The same can't be said for other bikes I've had so there lies some merit in the way Pivot do their carbon work.
I also am adamantly against internal carbon tubes for internal routing. personally i wish bikes would go back to external routing except for droppers.
“Tube in tube routing is bad” is turning in to the next “all carbon frames are bad because Leo from Pole said so”
That said, I'd be thrilled if I ever got a chance to ride a Firebird and I'm happy for you if you get one.
Next time you are in a shop compare the amount of play between an NX and XO1 RD by moving the cage back and forth from the bottom pulley.
mech's are stupid, the shifter is where the feel and performance comes from. it's so f*cking asinine that they all do it the other way around.
It was never about performance, just about appearance.
I’ve also had a Commencal Meta TR as a personal bike for the last year, and I’ve gotten along well with its 490mm reach.
“We only have the live valve AXS build and the only way the shop can sell it to you is with a set of ENVE’s on it. Otherwise you can get a poor person build for 7 grand in 2024”
*throws Centurion card on the counter*
Just because Pivot makes expensive bikes doesn’t mean cheap bikes don’t exist. Hell, I’d argue that cheap bikes are so good because people buying these expensive bikes help pay for companies to do R&D and make things better for everyone. If shimano didn’t make money off of XTR I’m guessing Deore wouldn’t be where it is today
I personally don’t care if top end bikes get more expensive. It’s not like it makes such a big difference that someone on a cheaper bike can’t keep up. (Ebikes change the equation, which is part of the reason I’m not a fan).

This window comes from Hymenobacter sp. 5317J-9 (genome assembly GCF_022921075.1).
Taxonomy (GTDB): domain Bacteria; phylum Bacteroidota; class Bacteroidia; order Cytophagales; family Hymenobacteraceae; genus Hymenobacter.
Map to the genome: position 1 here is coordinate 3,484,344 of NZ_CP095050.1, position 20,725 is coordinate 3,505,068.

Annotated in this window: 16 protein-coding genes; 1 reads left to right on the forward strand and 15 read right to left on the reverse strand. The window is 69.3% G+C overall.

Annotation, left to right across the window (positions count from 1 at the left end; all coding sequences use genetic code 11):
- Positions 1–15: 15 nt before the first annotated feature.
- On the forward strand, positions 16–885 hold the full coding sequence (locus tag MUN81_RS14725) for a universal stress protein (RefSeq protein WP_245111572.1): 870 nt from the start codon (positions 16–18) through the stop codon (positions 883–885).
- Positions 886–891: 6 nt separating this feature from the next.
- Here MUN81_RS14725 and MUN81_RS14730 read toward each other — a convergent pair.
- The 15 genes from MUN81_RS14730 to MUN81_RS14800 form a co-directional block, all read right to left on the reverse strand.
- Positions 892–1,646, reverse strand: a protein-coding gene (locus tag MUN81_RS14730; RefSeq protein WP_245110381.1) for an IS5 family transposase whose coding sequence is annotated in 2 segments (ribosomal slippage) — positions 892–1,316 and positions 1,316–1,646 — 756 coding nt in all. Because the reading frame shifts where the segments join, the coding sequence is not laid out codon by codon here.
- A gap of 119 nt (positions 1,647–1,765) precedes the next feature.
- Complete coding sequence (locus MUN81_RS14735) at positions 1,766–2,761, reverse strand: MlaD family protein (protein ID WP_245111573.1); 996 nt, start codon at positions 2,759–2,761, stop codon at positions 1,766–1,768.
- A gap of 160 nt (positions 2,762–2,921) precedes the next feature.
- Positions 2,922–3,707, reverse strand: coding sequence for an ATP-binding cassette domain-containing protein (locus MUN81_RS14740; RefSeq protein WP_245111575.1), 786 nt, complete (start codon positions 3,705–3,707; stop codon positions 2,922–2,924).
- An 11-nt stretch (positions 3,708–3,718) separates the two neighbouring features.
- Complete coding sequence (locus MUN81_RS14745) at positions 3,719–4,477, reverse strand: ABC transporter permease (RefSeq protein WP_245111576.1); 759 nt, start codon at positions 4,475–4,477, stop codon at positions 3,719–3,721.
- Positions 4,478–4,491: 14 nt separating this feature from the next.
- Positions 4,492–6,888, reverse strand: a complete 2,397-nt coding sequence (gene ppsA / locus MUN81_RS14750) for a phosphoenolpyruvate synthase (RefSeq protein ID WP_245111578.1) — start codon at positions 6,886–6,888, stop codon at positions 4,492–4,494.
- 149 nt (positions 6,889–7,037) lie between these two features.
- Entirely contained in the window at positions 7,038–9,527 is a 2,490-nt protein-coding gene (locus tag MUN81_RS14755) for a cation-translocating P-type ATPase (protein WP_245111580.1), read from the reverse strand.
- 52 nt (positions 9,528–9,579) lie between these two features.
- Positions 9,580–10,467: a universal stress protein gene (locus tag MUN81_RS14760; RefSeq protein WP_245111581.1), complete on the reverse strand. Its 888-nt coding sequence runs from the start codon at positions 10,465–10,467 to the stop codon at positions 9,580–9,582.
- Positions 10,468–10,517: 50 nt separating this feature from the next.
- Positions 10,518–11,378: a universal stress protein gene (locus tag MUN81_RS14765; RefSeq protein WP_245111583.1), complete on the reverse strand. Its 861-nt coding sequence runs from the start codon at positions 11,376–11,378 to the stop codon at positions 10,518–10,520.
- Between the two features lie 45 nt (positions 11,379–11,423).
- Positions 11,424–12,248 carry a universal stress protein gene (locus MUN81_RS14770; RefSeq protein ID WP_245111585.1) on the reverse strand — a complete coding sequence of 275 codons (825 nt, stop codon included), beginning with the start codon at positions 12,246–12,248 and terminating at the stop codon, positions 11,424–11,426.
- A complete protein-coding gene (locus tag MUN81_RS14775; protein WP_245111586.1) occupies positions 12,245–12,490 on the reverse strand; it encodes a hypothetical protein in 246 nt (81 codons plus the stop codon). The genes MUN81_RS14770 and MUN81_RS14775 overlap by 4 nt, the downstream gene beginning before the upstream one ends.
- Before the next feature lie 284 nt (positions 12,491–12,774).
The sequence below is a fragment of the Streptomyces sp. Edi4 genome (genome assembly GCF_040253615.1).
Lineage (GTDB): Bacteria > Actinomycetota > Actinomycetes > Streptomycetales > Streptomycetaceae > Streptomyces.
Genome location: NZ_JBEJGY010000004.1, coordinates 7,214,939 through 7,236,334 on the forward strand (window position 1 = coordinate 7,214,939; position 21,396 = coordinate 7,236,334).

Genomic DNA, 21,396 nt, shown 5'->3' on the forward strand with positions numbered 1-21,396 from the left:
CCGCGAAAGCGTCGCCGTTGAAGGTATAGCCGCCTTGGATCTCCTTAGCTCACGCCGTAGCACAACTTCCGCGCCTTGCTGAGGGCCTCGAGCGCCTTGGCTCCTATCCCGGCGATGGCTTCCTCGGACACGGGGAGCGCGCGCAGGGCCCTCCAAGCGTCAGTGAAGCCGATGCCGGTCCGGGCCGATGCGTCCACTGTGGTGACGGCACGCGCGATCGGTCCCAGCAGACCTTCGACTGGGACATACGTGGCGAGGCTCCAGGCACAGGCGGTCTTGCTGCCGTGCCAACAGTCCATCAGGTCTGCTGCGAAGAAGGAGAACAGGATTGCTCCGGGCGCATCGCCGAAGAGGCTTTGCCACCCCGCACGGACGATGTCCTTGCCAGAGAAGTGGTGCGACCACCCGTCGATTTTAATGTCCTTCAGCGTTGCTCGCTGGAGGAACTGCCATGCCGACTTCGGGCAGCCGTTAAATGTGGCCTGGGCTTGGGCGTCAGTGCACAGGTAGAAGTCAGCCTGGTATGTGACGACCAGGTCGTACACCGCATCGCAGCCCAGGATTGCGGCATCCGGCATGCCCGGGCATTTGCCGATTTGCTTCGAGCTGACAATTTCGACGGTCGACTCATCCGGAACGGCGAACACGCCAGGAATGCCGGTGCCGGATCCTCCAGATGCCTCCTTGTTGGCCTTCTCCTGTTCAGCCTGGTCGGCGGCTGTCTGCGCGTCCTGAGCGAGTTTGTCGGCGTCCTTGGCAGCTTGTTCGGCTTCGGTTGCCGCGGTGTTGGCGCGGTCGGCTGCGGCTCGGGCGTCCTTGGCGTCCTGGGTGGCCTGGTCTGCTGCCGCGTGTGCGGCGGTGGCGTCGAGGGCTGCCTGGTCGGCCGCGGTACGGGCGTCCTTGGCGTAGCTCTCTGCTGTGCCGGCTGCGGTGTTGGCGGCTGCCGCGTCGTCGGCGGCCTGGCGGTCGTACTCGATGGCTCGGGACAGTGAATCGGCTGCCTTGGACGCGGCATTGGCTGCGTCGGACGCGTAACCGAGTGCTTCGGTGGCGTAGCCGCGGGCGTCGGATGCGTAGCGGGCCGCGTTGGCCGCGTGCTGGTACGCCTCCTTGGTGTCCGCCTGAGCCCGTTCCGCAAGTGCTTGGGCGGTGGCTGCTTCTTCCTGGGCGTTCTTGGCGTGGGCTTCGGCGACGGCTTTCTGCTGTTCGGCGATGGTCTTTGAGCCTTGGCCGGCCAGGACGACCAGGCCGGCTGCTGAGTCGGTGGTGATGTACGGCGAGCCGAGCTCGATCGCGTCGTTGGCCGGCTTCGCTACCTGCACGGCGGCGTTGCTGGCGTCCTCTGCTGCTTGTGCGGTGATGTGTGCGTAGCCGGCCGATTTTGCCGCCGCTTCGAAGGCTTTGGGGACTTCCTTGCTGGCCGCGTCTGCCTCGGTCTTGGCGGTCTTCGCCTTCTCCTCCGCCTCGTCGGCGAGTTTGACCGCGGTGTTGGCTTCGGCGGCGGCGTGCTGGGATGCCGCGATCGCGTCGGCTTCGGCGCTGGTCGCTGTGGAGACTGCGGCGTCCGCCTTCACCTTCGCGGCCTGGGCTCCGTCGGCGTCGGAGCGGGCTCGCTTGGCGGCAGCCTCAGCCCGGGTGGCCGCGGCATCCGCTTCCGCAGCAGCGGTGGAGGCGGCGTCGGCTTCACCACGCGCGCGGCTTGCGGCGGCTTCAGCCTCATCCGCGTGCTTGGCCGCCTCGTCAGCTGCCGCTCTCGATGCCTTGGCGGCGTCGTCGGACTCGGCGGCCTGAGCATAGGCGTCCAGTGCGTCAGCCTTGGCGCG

Also want to add that helmet is needed, but the rest is optional. I shoved my bike into my trunk for a couple years. That’s still possible. It sucks but it works
Yes I know I can throw spacers under the headset cup myself, but having a properly engineered solution from the manufacturer is very welcome.
Edit: Pivot sells them on their website. Ordered one to use on my Patrol coming this month. Fingers crossed it works!
Clutch rear deraileurs, narrow wide chainrings, and tubeless tires are what's important to me now. Running through the woods without all of the clang and bang of our early to mid 2000's downhill and trail bikes is all I need with reasonably good suspension. The midlevel forks and shocks of today are as good or better than anything I rode before. I recently bought a Santa Cruz Megatower which is WAY more bike that I ever imagined buying. Seemed overpriced but my wife told me to spend it and treat myself after some hard times. Is it better than my other 2017 bike? Sure. Will I ride both? definitely. Run what you brung and have fun. If you're a fast rider and you care about being fast, you'll be fast on a bike with slightly "outdated" geometry and suspension.
Another complaint, why a 175mm dropper on the large when the seat tube is nice and short and would easily accommodate the 200mm post? Make the decision for most riders and if a few riders who upsize need a shorter dropper then they change vs. the majority who could run and appreciate the longer dropper. Also why you no Assegai in the front Pivot?
The Large has an 830mm front-center. It'll be fine. Especially since sometimes rowdy terrain is not always the very steepest terrain, and you still need to be able to weight the front wheel, especially when powering through the rowdy traverse stuff.
Oh, well, that doesn't match. A slacker headtube would have made the front-center even longer. Which is it you really want?
But when would a shorter front center ever be good on steep awkward stuff? If it's super steep the front is already going to be weighted, so get that axle way out there so you can keep driving it into the terrain, and be able to brake hard when needed, but also prevent endos.
I get the high end, but both SC and Ibis (comparable, I think) offer builds around $5k and AL versions of some models.
One thing I do like about Pivot vs SC and Yeti, is they don't spec a lower tier carbon frame on their lower cost builds, where your bike will always be a 1/2 pound heavier than the $7,000+ builds with the CC or torq frames.